Thursday, December 13, 2007

R.T. France on Matthew 5:38-42

Quite simply the best commentary I have ever read, check that, the best commentary I am still in the process of reading and reviewing is R.T. France's The Gospel of Matthew (NICNT; Eerdmans). This is just one example of what I am impressed with, check out his comments on Mt 5:38-42 which he labels "Retribution":

Here more than anywhere in this section we need to remind ourselves that Jesus' aim is not to establish a new and more demanding set of rules to supplant those of the scribes and Pharisees. It is to establish a 'greater righteousness,' a different understanding of how we should live as the people of God, an alternative set of values. In place of the principle of retribution he sets nonresistance; in place of the defense of legal rights he sets uncalculating generosity; in place of concern for oneself he sets concern for the other. The disciple may be forced to conclude that in an imperfect human society Jesus' illustrations of these principles could not work as literal rules of conduct, that unlimited generosity to beggars would not only undermine the economic order but also in the end do no good to the beggars themselves. But instead of therefore dismissing Jesus' teaching as starry-eyed utopianism, a proper response to this challenging section is to ask in what practical ways Jesus' radical principles can be set to work in our very different world. Our answers will vary, but if they are true to Jesus' teaching they will represent an essentially non-self-centered approach to ethics which puts the interests of the other before personal rights or convenience. We should note also, however, that a willingness to forgo one's rights and even to allow oneself to be insulted and imposed on is not incompatible with a firm stand for justice in principle and for the rights of others. (217-218)

This is just part of the introduction to the section(217-218), before the verse-by-verse exegesis! (219-222)
I have found this commentary to be intellectually stimulating, but one also that gives pause for reflection and self-inventory and highly recommend it without reservations. 'A commentary you cannot put down' is the best compliment I can give it!


Bryan L said...

What is it about that commentary that separates it from other commentaries? What causes it to be the best commentary you've ever read (are currently reading).

I have Keener's big volume, Hagner's 2 Vols and Nollands new volume. What would make me want to go and buy this one as well. I used to have his NIGTC on Mark but I ended up returning it after going through it a bit and instead getting Evans (WBC) and Marcus (Anchor) which I both really like.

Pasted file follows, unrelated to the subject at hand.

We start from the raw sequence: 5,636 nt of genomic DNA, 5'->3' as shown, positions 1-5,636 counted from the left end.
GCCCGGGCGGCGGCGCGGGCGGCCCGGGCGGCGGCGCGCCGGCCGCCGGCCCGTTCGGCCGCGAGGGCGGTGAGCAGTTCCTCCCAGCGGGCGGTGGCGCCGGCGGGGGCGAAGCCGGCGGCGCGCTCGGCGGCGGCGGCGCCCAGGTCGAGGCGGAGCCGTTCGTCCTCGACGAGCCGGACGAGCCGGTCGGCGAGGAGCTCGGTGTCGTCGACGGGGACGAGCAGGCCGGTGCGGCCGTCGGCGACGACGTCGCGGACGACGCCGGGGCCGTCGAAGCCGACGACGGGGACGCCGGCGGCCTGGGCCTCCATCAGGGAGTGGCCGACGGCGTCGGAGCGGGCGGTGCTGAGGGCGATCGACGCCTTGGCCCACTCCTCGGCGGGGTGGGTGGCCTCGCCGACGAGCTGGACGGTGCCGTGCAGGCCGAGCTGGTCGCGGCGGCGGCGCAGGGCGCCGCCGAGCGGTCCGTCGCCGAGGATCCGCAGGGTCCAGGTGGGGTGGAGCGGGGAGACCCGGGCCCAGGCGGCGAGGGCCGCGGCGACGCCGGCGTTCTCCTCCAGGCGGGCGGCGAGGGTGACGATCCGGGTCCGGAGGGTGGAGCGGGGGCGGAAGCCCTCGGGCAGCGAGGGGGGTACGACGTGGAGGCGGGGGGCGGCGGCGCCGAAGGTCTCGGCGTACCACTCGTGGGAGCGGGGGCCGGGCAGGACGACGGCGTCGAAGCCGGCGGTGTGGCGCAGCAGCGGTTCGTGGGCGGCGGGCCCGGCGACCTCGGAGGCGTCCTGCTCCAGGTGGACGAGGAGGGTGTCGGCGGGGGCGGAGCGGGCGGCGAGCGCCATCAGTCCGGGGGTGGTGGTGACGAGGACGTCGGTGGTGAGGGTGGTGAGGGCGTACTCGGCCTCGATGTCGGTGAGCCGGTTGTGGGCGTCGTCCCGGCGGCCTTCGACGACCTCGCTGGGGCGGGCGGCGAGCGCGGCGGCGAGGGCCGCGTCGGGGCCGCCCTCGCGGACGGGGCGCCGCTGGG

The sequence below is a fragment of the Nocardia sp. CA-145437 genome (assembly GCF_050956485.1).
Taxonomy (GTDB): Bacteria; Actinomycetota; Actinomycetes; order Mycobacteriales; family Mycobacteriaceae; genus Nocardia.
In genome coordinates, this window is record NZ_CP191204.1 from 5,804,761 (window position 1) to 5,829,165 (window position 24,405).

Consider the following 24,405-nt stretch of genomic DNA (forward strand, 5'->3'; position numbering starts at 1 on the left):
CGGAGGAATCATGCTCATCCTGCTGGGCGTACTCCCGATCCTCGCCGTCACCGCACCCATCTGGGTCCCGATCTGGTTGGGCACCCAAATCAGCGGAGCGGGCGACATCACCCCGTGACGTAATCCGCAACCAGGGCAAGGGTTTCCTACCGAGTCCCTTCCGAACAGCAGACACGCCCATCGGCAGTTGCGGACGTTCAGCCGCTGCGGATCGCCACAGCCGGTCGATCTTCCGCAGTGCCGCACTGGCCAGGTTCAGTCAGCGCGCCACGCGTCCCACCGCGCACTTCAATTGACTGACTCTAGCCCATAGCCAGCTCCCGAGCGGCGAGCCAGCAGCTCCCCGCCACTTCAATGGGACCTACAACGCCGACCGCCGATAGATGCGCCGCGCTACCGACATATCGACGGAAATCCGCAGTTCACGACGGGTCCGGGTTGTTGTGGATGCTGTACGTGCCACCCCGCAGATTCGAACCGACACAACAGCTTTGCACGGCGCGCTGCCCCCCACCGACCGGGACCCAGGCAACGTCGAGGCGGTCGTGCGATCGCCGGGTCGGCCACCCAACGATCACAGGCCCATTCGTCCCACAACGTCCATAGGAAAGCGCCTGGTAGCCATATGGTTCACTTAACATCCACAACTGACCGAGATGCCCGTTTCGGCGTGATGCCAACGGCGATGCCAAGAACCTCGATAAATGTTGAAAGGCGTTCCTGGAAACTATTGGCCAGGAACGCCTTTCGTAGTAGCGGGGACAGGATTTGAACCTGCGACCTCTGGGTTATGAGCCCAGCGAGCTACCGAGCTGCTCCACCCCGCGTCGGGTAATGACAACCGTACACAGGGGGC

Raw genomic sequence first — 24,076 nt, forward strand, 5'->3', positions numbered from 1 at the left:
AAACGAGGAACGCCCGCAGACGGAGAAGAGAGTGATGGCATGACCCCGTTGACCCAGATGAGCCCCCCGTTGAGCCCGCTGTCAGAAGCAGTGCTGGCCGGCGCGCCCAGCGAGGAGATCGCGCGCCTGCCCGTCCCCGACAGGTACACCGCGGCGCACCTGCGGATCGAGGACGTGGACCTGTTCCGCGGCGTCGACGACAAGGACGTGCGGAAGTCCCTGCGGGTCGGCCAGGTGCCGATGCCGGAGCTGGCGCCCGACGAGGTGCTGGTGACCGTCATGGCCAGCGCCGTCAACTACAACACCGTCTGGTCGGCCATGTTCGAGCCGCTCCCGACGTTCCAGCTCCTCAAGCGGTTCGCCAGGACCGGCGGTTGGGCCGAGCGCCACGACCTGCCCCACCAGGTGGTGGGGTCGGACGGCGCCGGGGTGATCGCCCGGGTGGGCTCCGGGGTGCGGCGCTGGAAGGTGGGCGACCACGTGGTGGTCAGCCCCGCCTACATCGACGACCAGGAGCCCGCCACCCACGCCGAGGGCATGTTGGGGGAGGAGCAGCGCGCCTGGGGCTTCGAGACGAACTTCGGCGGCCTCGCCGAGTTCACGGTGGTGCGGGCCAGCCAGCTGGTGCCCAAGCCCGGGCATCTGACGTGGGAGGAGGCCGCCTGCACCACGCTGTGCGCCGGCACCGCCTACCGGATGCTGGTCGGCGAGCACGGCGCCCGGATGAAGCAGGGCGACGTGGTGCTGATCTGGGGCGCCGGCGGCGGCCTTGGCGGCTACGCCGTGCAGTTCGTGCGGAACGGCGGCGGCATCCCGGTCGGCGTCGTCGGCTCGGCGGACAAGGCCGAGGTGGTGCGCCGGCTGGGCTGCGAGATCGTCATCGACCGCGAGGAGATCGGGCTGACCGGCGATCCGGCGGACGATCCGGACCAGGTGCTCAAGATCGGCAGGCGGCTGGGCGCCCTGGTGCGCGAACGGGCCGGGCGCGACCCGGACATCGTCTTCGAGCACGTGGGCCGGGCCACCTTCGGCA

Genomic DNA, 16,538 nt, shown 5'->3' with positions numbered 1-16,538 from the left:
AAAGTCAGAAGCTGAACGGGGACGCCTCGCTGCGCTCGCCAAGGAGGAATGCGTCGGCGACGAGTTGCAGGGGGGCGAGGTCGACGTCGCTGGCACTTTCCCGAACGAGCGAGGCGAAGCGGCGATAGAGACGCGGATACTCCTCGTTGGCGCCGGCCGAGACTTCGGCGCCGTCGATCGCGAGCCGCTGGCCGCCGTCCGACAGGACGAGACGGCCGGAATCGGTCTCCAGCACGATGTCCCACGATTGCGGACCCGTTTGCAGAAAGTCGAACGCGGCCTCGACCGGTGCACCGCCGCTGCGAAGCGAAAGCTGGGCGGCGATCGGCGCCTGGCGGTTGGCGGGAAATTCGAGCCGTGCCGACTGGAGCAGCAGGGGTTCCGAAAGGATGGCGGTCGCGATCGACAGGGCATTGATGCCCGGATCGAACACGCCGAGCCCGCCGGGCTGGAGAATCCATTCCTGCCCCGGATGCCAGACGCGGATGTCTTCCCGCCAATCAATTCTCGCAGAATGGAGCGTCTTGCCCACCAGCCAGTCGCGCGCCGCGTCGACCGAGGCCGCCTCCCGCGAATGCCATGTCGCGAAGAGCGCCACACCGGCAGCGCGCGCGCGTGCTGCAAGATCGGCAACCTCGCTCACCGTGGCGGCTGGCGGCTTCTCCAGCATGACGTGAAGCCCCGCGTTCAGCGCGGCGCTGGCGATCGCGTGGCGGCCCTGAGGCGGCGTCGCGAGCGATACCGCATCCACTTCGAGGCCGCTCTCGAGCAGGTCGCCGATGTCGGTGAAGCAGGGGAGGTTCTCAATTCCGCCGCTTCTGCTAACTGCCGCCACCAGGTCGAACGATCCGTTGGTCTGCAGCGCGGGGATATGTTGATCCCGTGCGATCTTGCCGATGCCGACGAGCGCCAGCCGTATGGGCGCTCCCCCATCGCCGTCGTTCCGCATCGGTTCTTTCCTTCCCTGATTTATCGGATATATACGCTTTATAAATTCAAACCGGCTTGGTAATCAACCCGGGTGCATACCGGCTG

I have France on my wish list but I'm just wondering what about it would make me get excited enough to get it before some of the other commentaries I have on the list (Like Collins on Mark). Maybe you can help me out. : )

Bryan L

Matthew D. Montonini said...


I wrote a response, but it did not post!

Briefly, there are many reasons I love this commentary.

One France doesn't write a commentary on commentaries. He interacts with others where necessary, but doesn't over do it. The introduction is only 22 pages devoting well over 1000 pages to the commentary proper!

Two, France's lucid writing style. I do not feel like I am reading a commentary! Not only that, but there are moments where I put the book down and start praising and thanking God for simultaneously moving my heart and mind (much like Fee's writings).

Thirdly, France's mastery of how Matthew utilizes the OT is learned and inspiring. I have done much research in this field (Paul's use of the OT), but not much in the way of the Synoptics, so this has been a great learning experience for me. Plus, this is one of France's main foci in the commentary itself.

This is all after 250 pages worth. I still have about 800 to go! I also have Keener's & Davies & Allison, but I would rate this ahead of them both.

I hope this helps. BTW- What didn't you like about his Mark commentary?

Bryan L said...

Thanks Matthew, that definitely makes me want to bump it up on my list. As far as his Mark commentary I don't really know why I didn't care for it. Maybe it just wasn't answering the questions I was asking of it or I didn't find the interpretations that convincing (but who am I anyway) or fresh. I was using it and comparing it to Marcus and Evans on Amazon and I just felt more convinced by them. Oh yeah and a NT scholar who specializes in Mark also kind of mentioned some things about it to me as well as recommending Marcus and Evans and maybe that just put something in my head about it.

Bryan L

Anonymous said...

I've been reading France on Matthew out loud in bed to my wife each night. I'm through 8.17 and we've loved every second of. This is definitely one of the most stimulating commentaries I've read, not to mention so very readable!

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